Just to the right of the arrow is the Duplicate icon. This will make a copy of your form field, which can come in handy on other fields you may include.
Here, I’ve clicked on Name. The Field Label tells the user what to enter in that field. You can change the label or hide it. Here I’ve changed it to Your Name to be more personal.
The Description provides more information to the user about what kind of information you need. You can leave it blank if there are no particular instructions, or use it to clarify potentially confusing fields.
Under Description, you can toggle on and off information like prefix, suffix, and middle name. Check the Required box if you want to require that information before the form is submitted.
Now click the Appearance tab. Placeholders are the text that appears inside the form field. You’ve probably seen forms that don’t have labels, but just the placeholder, like my contact form below. You can hide the form labels under the Field Label Visibility option.
You can also add your own custom validation message (this tells the user that the form has been filled out correctly and will be submitted) and a CSS class to the form if you want more styling control.
On the Advanced tab, you can add an admin name for the form field. If you want to pre-populate the field to save the user a second or so of time, you can do that under Default Values. This could be useful if you expect all or most of your users to be from the same geographic area, have the same prefix or suffix, or common answers to any field.
Under the Visibility option, you can hide the field from the user and only show it to the admin.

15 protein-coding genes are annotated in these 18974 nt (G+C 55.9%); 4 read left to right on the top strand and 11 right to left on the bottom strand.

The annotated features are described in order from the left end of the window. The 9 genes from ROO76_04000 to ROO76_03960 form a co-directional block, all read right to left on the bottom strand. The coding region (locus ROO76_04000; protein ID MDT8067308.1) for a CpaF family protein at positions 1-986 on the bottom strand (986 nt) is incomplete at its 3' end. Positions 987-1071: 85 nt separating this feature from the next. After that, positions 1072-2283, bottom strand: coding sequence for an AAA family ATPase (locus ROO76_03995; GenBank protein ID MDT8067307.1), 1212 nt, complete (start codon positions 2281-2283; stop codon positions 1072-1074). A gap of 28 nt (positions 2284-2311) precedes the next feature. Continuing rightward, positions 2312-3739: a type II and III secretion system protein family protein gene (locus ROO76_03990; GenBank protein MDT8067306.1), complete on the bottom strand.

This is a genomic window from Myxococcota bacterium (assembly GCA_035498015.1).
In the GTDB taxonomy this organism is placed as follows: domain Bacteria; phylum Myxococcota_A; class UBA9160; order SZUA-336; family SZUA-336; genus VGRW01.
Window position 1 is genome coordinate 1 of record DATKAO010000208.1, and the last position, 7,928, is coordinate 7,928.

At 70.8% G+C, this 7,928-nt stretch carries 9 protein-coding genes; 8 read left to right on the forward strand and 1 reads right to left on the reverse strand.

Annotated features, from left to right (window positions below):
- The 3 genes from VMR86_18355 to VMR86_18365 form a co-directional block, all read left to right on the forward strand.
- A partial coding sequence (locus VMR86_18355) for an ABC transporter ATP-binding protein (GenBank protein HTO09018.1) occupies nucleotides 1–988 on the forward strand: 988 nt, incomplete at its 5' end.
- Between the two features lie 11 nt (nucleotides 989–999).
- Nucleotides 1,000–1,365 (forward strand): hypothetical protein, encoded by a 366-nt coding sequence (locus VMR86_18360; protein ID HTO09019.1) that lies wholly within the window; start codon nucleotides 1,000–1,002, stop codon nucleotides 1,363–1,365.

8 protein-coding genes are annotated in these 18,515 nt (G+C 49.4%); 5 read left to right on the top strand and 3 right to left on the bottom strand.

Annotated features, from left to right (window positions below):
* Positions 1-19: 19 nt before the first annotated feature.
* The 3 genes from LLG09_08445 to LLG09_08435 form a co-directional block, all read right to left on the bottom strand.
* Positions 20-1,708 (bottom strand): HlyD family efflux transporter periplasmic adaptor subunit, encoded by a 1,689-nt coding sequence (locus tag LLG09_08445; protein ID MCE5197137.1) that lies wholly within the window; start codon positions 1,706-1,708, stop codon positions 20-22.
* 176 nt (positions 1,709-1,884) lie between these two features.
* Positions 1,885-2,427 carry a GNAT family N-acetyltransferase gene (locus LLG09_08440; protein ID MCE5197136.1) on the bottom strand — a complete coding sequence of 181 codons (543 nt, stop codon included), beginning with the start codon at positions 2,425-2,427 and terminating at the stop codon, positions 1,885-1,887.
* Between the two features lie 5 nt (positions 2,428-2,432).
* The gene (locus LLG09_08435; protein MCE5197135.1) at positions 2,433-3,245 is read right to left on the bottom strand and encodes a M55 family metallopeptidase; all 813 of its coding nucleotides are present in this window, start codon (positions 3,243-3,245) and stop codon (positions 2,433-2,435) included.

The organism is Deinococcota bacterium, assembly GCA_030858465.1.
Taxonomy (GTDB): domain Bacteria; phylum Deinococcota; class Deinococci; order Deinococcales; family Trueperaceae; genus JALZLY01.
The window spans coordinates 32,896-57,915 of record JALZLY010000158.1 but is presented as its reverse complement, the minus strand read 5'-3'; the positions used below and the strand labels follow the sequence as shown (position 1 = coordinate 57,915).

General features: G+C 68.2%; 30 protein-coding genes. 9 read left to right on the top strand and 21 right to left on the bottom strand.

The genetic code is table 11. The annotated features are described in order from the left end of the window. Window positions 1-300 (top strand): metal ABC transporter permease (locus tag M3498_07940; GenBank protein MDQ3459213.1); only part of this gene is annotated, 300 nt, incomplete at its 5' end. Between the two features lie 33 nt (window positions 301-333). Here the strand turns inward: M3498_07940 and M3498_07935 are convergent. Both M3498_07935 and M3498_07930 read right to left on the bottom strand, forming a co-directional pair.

The last option under Advanced is Conditional Logic. You may have seen this in action if you’ve ever filled out a survey. Depending on your answer to a question, other form fields may appear. It’s also used when you’re building a donation form, but that’s for another post.
You can preview your form by clicking Preview at the top of the form building area. The preview does not represent how the form will actually look on the page, as when it’s actually added to a page the styling will be in line with the overall site style (CSS).
Here you control form-wide settings. The most important field here is the copy for your Submit button. Never leave this on Submit. If it’s a contact form, use something like Send or other text that is more welcoming and friendly.
Save and Continue is useful if you’re building a multi-page form, such as a detailed job or college application form.
This page allows you to set the confirmation message the user sees when they complete the form. You can also redirect them to a page or URL of your choice. This works well if you want to send them to a Thank You page on completion of the form.